The relationship of needs assessed at entry into out-of-home care to children and youth's later emotional and behavioral problems in care

Theodore P. Cross*, Steve P. Tran, Eliza Betteridge, Robert Hjertquist, Tawny Spinelli, Jennifer Prior, Neil Jordan

*Corresponding author for this work

Research output: Contribution to journalArticlepeer-review

Abstract

Screening children who are entering out-of-home care is widely implemented but not thoroughly studied. This study examines whether emotional and behavioral needs identified by an Integrated Assessment (IA) at entry predict needs and services while in care. Data from the Child and Adolescent Needs and Strengths (CANS) measure completed in the IA were combined with data from a point-in-time study of the well-being of children in out-of-home care. Logistic regression analyses found that having a need identified at entry predicted having a similar need and receiving mental health services during out-of-home care (p < .05 to p < .001). The relationship did not diminish with length of time in care; IA CANS predicted needs and services even for children in out-of-home care for many years. These results provide evidence for the validity of the IA CANS for screening for children's needs in out-of-home care. The persistence of problems suggests the value of baseline screening as a guide for service delivery throughout children's stay in care, and the need for more effective mental health services specially tailored for children in out-of-home care.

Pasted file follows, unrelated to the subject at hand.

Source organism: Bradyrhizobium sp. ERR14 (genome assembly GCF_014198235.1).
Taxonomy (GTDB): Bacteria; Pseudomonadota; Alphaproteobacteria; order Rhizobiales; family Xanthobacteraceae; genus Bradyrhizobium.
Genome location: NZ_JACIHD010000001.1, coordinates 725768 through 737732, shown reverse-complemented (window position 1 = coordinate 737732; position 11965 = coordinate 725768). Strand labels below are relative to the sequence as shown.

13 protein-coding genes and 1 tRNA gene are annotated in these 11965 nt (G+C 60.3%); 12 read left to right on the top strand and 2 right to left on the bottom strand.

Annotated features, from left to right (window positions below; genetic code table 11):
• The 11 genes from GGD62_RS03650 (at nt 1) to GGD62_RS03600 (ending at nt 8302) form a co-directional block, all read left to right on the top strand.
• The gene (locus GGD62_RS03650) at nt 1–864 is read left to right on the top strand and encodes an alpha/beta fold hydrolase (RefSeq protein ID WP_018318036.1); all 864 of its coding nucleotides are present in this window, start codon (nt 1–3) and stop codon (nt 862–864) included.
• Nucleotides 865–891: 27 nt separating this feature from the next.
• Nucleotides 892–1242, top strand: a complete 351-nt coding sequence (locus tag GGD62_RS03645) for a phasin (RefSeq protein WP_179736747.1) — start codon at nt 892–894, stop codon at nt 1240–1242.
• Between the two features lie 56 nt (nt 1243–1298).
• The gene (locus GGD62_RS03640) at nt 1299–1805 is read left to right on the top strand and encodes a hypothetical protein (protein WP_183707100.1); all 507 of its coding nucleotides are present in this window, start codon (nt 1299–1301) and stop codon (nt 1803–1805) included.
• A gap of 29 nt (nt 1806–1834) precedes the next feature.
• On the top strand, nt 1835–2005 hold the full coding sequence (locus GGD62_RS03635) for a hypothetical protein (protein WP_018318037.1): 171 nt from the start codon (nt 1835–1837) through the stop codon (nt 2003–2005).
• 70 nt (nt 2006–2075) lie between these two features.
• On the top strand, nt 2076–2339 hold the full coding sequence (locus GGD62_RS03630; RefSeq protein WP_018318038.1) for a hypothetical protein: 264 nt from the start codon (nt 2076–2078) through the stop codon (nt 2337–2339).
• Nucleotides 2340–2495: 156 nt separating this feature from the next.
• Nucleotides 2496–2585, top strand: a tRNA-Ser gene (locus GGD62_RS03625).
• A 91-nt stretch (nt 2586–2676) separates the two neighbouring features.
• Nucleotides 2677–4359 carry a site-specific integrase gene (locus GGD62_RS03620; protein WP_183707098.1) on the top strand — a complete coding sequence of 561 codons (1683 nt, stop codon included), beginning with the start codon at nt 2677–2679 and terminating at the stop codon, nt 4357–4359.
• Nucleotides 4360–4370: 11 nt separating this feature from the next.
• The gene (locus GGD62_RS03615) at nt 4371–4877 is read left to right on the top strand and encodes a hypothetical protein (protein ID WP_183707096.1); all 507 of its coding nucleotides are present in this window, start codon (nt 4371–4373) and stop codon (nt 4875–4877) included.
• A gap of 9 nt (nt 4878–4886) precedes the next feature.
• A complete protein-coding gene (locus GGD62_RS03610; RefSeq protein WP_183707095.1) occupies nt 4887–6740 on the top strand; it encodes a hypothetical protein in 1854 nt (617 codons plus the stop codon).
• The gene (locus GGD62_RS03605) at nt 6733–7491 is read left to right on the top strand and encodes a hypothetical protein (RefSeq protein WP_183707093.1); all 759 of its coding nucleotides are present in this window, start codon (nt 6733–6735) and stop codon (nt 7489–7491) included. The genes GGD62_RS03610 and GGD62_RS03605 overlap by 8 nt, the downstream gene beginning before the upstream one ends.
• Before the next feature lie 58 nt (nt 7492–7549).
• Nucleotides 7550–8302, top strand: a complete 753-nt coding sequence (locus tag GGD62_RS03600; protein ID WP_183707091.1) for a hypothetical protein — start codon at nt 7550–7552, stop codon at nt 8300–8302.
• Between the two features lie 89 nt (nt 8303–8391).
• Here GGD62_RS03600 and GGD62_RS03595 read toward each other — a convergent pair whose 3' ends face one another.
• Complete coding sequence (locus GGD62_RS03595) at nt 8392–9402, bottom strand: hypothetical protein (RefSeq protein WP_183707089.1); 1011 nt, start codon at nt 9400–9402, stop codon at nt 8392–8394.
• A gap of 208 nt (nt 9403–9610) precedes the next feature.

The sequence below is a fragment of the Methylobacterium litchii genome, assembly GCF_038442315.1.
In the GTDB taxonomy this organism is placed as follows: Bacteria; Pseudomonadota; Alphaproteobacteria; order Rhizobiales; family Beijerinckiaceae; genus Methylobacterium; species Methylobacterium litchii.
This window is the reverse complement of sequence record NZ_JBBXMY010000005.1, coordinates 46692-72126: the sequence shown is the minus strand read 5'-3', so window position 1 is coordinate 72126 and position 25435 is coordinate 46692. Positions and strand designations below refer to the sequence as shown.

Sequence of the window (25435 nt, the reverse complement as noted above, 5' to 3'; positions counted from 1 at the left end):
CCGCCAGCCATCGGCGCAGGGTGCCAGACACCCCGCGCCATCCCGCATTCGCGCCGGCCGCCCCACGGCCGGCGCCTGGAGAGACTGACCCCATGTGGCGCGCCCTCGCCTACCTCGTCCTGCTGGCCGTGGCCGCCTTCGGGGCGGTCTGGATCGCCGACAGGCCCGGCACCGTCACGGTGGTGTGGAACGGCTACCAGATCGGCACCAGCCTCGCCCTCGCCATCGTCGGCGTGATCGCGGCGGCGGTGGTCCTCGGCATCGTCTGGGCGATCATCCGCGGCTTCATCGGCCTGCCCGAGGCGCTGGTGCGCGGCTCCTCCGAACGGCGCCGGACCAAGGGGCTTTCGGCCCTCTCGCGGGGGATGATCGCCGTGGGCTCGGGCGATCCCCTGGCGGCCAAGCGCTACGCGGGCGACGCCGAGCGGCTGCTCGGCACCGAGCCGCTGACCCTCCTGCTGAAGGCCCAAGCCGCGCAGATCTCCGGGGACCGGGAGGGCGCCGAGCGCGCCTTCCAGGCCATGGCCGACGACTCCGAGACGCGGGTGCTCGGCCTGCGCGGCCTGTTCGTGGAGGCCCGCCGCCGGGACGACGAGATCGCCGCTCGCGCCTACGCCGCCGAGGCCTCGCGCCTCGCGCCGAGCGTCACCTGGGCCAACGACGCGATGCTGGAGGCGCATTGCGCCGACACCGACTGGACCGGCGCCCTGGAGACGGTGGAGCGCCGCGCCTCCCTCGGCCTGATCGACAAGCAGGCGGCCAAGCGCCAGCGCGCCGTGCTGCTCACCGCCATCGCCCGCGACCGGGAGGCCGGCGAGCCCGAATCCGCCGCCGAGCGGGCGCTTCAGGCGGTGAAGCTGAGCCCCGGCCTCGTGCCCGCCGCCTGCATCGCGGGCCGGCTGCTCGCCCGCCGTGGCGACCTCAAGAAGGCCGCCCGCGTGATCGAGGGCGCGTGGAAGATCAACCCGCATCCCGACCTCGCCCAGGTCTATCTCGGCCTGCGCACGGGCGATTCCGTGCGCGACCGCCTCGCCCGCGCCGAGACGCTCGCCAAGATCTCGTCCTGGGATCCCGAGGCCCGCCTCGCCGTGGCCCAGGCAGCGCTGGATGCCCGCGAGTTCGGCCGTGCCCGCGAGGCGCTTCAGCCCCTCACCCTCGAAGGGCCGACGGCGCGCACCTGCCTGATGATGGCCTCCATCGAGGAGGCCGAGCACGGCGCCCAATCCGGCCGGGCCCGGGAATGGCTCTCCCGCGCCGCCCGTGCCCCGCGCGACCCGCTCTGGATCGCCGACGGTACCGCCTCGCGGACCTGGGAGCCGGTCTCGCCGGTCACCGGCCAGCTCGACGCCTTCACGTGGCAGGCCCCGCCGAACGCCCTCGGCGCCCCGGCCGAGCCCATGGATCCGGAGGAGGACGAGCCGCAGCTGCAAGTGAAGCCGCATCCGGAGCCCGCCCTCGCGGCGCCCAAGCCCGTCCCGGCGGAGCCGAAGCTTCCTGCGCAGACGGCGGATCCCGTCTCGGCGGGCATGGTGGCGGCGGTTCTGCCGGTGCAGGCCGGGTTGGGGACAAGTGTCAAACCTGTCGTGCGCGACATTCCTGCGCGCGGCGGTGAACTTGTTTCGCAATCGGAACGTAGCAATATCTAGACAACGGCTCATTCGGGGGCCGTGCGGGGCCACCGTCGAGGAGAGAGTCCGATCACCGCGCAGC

Original languageEnglish (US)
Article number105896
JournalChildren and Youth Services Review
Volume122
DOIs
StatePublished - Mar 2021

Keywords

  • Behavioral health services
  • Behavioral needs
  • Emotional needs
  • Foster care
  • Integrated assessment
  • Mental health services
  • Out-of-home care
  • Screening

ASJC Scopus subject areas

  • Education
  • Developmental and Educational Psychology
  • Sociology and Political Science

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